Structural integrity in electronics

Plumbridge, W.J. and Kariya, Y. (2004). Structural integrity in electronics. Fatigue and Fracture of Engineering Materials and Structures, 27(8) pp. 723–734.

DOI: https://doi.org/10.1111/j.1460-2695.2004.00808.x

Abstract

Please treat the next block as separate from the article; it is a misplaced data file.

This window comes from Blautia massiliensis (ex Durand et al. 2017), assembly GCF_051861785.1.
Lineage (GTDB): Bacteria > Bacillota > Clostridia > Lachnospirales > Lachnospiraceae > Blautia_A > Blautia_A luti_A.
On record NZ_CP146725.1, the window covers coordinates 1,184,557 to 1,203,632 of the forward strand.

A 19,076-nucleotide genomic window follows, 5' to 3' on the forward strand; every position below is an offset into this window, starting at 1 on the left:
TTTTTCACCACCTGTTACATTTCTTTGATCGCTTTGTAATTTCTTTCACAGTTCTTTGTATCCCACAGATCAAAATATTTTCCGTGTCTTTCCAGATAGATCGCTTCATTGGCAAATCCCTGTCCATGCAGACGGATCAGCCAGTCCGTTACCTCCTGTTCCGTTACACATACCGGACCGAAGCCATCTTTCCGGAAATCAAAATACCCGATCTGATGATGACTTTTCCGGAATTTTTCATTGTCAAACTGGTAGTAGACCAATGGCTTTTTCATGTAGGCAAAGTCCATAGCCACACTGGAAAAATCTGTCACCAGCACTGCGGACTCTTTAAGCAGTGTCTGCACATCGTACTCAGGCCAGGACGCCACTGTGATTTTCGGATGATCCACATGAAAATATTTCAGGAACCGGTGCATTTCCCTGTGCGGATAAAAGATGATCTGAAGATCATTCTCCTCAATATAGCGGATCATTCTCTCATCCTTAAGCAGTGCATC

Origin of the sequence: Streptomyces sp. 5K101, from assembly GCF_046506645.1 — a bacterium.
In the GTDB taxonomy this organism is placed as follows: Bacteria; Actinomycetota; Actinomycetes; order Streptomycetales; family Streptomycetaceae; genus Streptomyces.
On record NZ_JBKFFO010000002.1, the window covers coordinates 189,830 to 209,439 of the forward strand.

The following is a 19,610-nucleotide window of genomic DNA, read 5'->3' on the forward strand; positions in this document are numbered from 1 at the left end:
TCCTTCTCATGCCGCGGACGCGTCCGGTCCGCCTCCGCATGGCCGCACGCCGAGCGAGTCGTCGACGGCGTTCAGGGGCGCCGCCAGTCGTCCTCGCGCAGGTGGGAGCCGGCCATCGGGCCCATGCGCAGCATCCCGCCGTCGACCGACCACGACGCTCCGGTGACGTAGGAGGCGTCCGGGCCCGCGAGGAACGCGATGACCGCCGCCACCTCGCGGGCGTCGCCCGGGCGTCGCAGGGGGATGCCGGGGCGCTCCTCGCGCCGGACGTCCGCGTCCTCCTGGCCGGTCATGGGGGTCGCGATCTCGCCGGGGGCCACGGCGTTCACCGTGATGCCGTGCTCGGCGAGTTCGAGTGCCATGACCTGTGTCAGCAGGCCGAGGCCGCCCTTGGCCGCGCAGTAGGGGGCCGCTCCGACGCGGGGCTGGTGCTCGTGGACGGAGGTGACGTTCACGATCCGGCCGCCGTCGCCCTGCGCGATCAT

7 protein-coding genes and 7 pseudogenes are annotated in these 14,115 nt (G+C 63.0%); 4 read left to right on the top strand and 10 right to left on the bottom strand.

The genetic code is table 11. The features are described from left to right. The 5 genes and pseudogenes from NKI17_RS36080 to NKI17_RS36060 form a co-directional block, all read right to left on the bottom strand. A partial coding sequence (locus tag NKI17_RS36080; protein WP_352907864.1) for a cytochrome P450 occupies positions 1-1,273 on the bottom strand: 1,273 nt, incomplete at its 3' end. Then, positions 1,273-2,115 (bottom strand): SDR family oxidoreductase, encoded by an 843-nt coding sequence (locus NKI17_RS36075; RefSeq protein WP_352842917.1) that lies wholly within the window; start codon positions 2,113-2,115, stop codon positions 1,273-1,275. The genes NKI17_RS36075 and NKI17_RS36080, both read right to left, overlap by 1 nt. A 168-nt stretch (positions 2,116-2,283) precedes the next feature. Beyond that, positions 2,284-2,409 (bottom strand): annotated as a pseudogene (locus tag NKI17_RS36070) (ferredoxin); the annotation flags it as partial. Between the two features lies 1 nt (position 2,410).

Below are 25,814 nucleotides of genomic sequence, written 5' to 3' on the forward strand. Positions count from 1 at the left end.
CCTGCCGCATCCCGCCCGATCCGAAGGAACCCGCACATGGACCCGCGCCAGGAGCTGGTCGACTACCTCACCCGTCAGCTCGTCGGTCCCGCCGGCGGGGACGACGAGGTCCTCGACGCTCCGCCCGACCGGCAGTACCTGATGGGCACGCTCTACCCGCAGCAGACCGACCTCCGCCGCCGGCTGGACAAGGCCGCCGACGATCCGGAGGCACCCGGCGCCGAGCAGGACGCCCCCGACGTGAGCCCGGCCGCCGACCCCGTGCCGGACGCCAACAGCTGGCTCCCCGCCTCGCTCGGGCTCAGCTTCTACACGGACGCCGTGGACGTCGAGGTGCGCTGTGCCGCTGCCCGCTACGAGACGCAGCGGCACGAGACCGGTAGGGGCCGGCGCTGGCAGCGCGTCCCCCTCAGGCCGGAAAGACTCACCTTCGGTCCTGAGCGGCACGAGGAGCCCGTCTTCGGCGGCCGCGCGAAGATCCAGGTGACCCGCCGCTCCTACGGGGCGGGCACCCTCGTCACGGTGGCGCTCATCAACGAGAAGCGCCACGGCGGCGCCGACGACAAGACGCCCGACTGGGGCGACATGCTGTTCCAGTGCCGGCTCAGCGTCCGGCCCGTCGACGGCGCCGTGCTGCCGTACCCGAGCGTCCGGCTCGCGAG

With continuing miniaturisation, increased performance demands and the requirement to remove lead from solder alloys, the challenges to structural integrity and reliability of electronic equipment are substantial and increasing. This paper outlines typical features in electronic equipment of which the structural integrity community may be generally unaware. Potential failure modes in service are described, and the problems of scale and material characteristics are considered. Progress in the application of fracture mechanics to the life prediction of interconnections is reviewed. The limited evidence available suggests that the crack growth resistance of silver-containing lead-free solders is superior to that of the traditional Sn-37Pb under cycle-controlled conditions but there is no difference when time-dependent conditions prevail. In several respects, it is contended that the electronics sector is faced with challenges at least equivalent to those encountered in gas turbines and nuclear power generation.

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